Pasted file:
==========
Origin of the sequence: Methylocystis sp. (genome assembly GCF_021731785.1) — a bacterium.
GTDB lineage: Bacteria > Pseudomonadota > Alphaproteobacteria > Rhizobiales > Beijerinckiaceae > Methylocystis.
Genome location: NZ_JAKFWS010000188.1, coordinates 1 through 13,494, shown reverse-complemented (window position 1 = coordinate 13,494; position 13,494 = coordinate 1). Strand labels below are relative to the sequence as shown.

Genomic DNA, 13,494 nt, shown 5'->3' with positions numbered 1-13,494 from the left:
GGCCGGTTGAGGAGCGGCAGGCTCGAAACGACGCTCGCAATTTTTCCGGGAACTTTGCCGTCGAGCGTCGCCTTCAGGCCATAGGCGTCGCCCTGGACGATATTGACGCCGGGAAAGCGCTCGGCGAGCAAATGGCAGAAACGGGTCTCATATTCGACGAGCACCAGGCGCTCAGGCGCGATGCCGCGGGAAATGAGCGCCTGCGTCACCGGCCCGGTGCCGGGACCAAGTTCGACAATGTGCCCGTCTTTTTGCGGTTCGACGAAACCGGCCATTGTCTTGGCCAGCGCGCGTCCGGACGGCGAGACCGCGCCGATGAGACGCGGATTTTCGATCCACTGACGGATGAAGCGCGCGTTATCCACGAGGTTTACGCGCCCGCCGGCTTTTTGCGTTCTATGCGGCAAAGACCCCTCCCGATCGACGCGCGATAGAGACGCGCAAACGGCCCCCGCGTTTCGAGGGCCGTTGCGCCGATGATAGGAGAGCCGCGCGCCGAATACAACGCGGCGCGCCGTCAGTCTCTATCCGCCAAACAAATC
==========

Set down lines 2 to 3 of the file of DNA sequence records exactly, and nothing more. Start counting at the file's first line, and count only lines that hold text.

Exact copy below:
GTDB lineage: Bacteria > Pseudomonadota > Alphaproteobacteria > Rhizobiales > Beijerinckiaceae > Methylocystis.
Genome location: NZ_JAKFWS010000188.1, coordinates 1 through 13,494, shown reverse-complemented (window position 1 = coordinate 13,494; position 13,494 = coordinate 1). Strand labels below are relative to the sequence as shown.